Above is an example of Jack guessing. He can't read the offensive linemen, who rise into a pass-blocking stance as soon as the ball is snapped. Cal quarterback Jared Goff immediately sees Jack crashing down to play the run, instead of covering the tight end. The gaffe cost UCLA about 40 yards.

Issues like this are why UCLA head coach Jim Mora Jr. warned Jack of leaving for college so early. According to Michael Silver of NFL.com, Mora had this to say about his decision to declare for the NFL draft:

He's taking his chips and shoving them into the middle, and we hope he draws a good hand," Mora told reporters Tuesday. "I think it's risky to do this. Having been on that side, there's going to be a lot of speculation as to what he is and where he fits. And as I told Myles on Sunday, NFL teams are very, very conservative, and if there's any question whatsoever, they'll pass on you in a heartbeat…

"If he played all year, I was thinking that we would (not have him next year), but when you only play in three games and that's all the tape they have of you your junior year. ... I've been in 25 draft rooms, and I've never seen a guy taken off of that ever. I worry about that for him."

Mora seemed like he had sour grapes at the time, but he had a good point. We cannot be sure that Jack will fully heal from his knee injury. Arthritis can develop in any surgically repaired knee, which hurts the long-term outlook and longevity of a career.

The NFL will scout Jack's talent more than production, which helps boost his draft stock. But comparing his collegiate production to that of linebackers who ended up being very good or elite in the NFL shows more cause for concern. Take a look at the numbers comparison below, per DraftCobern.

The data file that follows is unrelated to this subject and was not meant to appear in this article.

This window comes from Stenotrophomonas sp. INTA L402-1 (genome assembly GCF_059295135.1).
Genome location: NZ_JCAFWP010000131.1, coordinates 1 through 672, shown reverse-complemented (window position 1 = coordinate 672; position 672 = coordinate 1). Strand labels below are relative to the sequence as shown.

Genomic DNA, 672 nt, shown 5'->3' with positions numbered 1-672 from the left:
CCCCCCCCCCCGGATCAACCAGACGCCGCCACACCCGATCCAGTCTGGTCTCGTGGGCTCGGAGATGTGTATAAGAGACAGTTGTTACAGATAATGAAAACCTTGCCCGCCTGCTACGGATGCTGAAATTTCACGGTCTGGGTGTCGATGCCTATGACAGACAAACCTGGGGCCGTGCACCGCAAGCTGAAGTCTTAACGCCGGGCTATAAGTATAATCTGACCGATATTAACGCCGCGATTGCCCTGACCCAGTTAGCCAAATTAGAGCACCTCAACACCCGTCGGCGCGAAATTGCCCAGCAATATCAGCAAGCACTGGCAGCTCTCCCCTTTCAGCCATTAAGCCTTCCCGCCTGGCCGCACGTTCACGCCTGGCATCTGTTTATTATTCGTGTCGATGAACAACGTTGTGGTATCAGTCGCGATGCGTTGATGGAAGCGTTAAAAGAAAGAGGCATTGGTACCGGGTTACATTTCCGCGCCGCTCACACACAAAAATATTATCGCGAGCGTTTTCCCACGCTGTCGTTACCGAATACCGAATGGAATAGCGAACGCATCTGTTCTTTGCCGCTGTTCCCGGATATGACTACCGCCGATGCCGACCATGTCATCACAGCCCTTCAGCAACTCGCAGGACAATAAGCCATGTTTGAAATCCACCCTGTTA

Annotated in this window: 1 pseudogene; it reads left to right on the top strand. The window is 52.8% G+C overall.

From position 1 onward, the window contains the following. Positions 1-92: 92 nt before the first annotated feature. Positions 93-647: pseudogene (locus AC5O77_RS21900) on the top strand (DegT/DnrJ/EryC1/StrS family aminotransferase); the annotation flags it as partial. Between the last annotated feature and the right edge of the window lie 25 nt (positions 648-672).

Myles Jack Solo Tackle Production vs NFL Linebackers
Player Collegiate Percentile Rank
Luke Kuechly 99.89
Ray Lewis 98.99
Patrick Willis 98.39
Lavonte David 97.99
Bobby Wagner 93.69
NaVorro Bowman 90.39
Derrick Johnson 81.08
Myles Jack 64.76
Ernie Sims 62.16
Geno Hayes 61.56


These numbers represent the percentile rank of Myles Jack's solo tackles in his 29-game career compared to elite NFL linebackers and his closest competition. Jack fails to sniff the area where the finest NFL linebackers were in college, which should raise massive flags.

Someone taking Jack in the top-10 of the draft should be wary of production that is closer to average than not.

Will Myles Jack be the next Ernie Sims? Sims was another great athlete miscast as a traditional linebacker. He bounced around the NFL because of his poor instincts and small frame. I doubt it, since Jack fits the current NFL perfectly as a weak-side linebacker and is exceptionally good at seeing and attacking. Those skills have value but don't project to a top-tier inside linebacker or pass-rusher.

And if not a pass-rusher or an elite middle linebacker prospect, then the value for a weak-side linebacker alone will make Jack go lower than some may expect.

Speaking of elite physical specimens at linebacker, Kwon Alexander fell to the 124th overall pick in 2015, and he had a very similar skill set. Stephone Anthony was a better overall player and still an elite athlete for the position, but he went 30th overall in 2015.

Can Jack be a great, impactful player? Yes, in time he can be.

However, what he starred at in college is not what he will be asked to do in the NFL. That gives major cause for concern, especially when talking about a top-10 pick.

All stats used are from Sports-Reference.com.

Ian Wharton is an NFL Featured Columnist for Bleacher Report.

Follow UCLA Football from B/R on Facebook

Follow UCLA Football from B/R on Facebook and get the latest updates straight to your newsfeed!

UCLA Football

Subscribe Now

By signing up for our newsletter, you agree to our Terms and Privacy Policy.

Thanks for signing up.